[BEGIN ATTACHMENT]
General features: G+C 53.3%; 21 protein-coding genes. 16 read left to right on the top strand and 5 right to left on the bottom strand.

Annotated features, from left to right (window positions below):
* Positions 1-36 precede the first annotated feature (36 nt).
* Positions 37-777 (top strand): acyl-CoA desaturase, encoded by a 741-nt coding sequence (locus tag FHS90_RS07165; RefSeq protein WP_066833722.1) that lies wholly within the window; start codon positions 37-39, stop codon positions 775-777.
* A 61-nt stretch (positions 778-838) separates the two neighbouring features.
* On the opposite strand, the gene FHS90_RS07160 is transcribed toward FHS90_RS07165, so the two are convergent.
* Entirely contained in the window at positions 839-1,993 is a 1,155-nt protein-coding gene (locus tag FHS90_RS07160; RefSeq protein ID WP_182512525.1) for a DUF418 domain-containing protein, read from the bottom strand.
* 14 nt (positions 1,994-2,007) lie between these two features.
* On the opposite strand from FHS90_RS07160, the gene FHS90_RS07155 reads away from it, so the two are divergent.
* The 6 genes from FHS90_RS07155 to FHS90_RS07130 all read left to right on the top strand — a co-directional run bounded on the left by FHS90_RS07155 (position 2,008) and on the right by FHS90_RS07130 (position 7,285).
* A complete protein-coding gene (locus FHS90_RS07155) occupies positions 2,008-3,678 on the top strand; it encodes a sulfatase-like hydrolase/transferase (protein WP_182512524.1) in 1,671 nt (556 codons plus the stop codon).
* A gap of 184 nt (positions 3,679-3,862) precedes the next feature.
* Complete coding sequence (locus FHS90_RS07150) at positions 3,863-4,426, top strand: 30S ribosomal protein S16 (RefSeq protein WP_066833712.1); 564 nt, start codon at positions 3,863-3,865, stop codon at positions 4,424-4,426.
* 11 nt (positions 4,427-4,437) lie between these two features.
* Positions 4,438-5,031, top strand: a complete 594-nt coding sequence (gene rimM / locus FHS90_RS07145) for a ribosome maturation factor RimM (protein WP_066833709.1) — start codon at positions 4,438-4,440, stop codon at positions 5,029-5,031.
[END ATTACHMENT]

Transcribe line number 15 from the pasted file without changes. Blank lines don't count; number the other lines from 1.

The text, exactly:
* Positions 4,438-5,031, top strand: a complete 594-nt coding sequence (gene rimM / locus FHS90_RS07145) for a ribosome maturation factor RimM (protein WP_066833709.1) — start codon at positions 4,438-4,440, stop codon at positions 5,029-5,031.